On the whole, the cadre of reporters seems to embrace the new media more so than the editors. Editors have been attacked for having a tin ear to news and an arrogant belief that the threshold of journalism is too high for the average Joe or Jane. These editors have been characterized by bloggers as hunched in their corners with their arms covering their faces shooing the onslaught of new media with girly slaps and covering their ears while shouting "lalala … I can't hear you, you're irrelevant" at the new media onslaught.

They taunt bloggers with personal attacks about their work habits and ability to feed themselves, ignoring that most work in other professions but pursue certain topics as a labor of love. They issue sweeping generalizations about bloggers being bloviators and unprofessional that largely overlook some of the very good original reporting being done online.

Both sides have got to grow up and move beyond this petty territorial handle on the news. Because while we waste time arguing over who's entitled to report news, the news-consuming public simply tuned out.

So it was with keen interest that I opened last night’s E-Media Tidbits column by Amy Gahran titled, “Newsrooms and Bloggers: Can't We All Just Get Along?”

She links to Alan T. Saracevic’s column by a similar name on SFGate.com.

Saracevic wrote about the ugliness of revolutions, but he wrote about what can happen when both sides tiptoe beyond the threshold that has held us prisoner for the past couple of years.

He writes of the decision to launch The Tech Chronicles. Only before launching, the Chronicle staffers reached out to Bay Area media revolutionaries for input and advice.

And in typical Bay Area fashion, the real revolutionaries responded in kind, encouraging us and offering to help the dreaded MSM bridge the gap between old and new.

The move has energized and invigorated conversation and even some of the old crusty newsroom types got jazzed up. “We're having a blast playing with a new printing press,” writes Saracevic.

Bottom line in his piece is:

Let's face it, analog needs digital. And visa versa.

I submitted the following comment to Amy Gahran at Poynter Online:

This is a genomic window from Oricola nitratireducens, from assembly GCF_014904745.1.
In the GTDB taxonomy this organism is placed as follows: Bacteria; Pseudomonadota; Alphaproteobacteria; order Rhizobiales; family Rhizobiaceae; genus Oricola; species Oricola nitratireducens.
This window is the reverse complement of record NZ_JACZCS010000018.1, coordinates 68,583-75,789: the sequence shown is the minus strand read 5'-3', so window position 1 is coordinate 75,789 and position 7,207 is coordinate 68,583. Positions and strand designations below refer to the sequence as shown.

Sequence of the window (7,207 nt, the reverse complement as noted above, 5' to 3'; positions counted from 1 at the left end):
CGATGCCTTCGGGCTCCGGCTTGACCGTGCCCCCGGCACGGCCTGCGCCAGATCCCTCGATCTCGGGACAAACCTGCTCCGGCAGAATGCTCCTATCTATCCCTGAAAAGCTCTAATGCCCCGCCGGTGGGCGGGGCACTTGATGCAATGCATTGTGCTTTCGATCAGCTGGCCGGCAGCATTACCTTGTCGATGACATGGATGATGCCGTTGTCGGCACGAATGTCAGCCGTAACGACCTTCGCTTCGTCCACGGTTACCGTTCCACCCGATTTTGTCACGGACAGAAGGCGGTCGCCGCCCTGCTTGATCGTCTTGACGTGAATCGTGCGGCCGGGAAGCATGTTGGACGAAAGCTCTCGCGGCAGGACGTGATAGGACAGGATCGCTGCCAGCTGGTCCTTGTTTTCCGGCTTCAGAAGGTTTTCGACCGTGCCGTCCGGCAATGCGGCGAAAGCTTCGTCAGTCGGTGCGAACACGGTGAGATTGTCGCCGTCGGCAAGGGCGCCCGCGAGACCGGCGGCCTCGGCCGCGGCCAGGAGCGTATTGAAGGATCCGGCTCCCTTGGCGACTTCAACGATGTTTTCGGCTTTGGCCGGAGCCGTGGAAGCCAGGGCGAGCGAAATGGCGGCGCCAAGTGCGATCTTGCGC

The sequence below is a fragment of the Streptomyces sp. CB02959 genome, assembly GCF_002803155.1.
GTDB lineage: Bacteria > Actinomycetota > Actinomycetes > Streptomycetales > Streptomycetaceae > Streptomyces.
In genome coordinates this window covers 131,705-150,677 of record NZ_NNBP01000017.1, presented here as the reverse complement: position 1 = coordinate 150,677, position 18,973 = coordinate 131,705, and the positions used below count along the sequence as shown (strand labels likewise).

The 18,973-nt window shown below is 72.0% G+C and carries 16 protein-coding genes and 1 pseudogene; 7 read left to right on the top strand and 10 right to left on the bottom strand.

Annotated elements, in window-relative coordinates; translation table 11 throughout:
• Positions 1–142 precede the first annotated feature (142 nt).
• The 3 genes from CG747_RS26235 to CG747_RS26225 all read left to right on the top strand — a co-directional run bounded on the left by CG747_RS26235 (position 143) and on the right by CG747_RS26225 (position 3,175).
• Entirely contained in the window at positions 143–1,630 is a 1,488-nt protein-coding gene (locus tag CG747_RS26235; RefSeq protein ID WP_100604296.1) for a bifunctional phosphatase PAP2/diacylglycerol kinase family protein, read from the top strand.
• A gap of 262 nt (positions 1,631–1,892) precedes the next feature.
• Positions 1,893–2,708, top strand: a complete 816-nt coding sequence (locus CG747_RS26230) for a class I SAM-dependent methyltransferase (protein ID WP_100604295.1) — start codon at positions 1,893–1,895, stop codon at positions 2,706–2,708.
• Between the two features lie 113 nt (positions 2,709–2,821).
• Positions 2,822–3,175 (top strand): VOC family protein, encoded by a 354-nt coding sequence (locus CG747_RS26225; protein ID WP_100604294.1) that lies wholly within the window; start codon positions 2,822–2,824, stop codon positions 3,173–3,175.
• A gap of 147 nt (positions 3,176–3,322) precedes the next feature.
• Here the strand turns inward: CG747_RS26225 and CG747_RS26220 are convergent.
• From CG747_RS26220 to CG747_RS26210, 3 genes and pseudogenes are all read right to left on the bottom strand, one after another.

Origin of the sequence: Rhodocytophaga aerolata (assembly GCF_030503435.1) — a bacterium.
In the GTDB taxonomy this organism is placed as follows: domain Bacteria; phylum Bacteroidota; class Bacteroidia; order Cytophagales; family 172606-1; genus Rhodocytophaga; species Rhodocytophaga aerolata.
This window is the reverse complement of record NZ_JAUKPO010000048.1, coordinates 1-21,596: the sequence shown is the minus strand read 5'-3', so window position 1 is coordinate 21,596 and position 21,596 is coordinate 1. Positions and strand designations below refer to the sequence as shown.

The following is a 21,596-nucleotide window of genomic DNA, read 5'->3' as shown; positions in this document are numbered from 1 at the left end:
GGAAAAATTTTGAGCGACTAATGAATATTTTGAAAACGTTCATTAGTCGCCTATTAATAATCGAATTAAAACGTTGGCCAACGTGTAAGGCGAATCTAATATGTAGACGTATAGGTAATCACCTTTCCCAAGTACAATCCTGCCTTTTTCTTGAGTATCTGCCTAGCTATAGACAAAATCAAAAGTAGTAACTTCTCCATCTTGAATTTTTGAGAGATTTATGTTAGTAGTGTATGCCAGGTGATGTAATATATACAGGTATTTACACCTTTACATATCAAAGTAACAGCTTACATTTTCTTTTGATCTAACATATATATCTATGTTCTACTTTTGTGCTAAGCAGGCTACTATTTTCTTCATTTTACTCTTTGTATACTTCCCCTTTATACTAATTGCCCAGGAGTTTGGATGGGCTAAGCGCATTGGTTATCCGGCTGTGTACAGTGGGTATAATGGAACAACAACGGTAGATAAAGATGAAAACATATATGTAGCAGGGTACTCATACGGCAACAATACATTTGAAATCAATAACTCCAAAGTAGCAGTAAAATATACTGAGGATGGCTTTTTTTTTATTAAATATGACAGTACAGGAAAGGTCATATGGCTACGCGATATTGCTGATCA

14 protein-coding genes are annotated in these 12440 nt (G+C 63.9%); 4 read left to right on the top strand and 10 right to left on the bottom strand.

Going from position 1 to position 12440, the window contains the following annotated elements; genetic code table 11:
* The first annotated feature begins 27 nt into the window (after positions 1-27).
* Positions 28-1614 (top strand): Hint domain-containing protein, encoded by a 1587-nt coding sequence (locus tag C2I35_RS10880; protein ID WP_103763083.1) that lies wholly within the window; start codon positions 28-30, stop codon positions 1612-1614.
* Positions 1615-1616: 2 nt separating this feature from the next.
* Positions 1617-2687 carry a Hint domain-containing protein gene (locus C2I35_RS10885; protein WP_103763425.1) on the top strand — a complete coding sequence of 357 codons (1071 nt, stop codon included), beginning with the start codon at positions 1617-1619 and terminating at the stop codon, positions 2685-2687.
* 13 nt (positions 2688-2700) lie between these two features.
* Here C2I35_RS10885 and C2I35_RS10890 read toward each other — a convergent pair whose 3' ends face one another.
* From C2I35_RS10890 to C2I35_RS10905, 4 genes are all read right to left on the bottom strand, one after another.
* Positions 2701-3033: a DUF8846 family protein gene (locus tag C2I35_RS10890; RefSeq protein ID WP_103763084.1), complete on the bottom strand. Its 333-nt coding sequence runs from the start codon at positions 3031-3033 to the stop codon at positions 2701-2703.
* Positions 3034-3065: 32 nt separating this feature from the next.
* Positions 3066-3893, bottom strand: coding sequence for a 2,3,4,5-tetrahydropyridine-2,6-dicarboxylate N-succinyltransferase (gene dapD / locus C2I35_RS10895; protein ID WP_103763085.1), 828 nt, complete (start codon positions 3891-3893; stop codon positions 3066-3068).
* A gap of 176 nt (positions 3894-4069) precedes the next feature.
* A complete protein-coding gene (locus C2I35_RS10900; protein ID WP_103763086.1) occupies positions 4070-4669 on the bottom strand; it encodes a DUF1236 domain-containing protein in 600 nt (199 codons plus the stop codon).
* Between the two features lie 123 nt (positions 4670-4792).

How do we expand the conversation further? How do we get beyond the us vs. them/old vs. new mentality that persists in cities across the country?

I'm thinking a little humility vs. hubris on both sides is a good place to start. What are the strengths, weaknesses and limitations and opportunities afforded by citizen journalism and new media working with MSM and vice versa?

That's a conversation I'd definitely like to hear. Because there are a number of us with feet in both camps who are tired of the same old paranoia and arrogance dogging the momentum.

Anyone care to start that conversation with me?

Monday, March 20, 2006

NJ Citz Journo hits 1 million mark

Under the "all news is local" rubric…

Several months ago I was turned on to Debbie Galant's Web site for suburban New Jersey news. In case anyone is wondering whether or not local, independent news sites can pull in audience, Galant proves they can. And interestingly, it has started an offshoot to cover the Newark mayoral race. Sound like a familiar endeavor?

I was under the weather bigtime all weekend and unable to attend yesterday's Meet the Bloggers Democratic gubernatorial debate, but I can't wait to read the transcript and the rundown on my fave sites.

Anyway, check out the news that arrived in my inbox this morning. And take a minute to look at the sites. I'd love to hear what you think.

Dear Baristanet Reader,

We have two pieces of news we'd like to share with you today.

The first is that last week, we had our millionth visit to the site.

The second is that starting today, we're launching a blog about the Newark mayoral race. We're calling this new blog GrudgeMatchNJ. After Sharpe James bicycled into city hall last Thursday, we decided we just couldn't keep our hands off this story, unfolding in our county and just five miles down Bloomfield Ave.

Baristanet editors Liz George and Debbie Galant will write Grudge Match along with Matt Caruso, a veteran political and public relations consultant in New Jersey and author of The Daily Doormatt. Annette Batson, who joined us late last year, will continue to hold down the fort at Baristanet.

So please go over to GrudgeMatchNJ (www.grudgematchnj.com) and vote in our Booker v. James poll. If you'd like to advertise on the new site, call Liz George at 973.783.4475. Tips for either Baristanet or GrudgeMatchNJ should continue to go to tips@baristanet.com.

Friday, March 17, 2006

The 2006 St. Paddy's Day quote

If it was raining soup, the Irish would go out with forks. — Irish dramatist,
Brendan Behan

Heh, heh ... made me laugh.

Cheers!

Stteelllllaaaaaaa!

"A high station in life is earned by the gallantry with which appalling experiences are survived with grace." — Tennessee Williams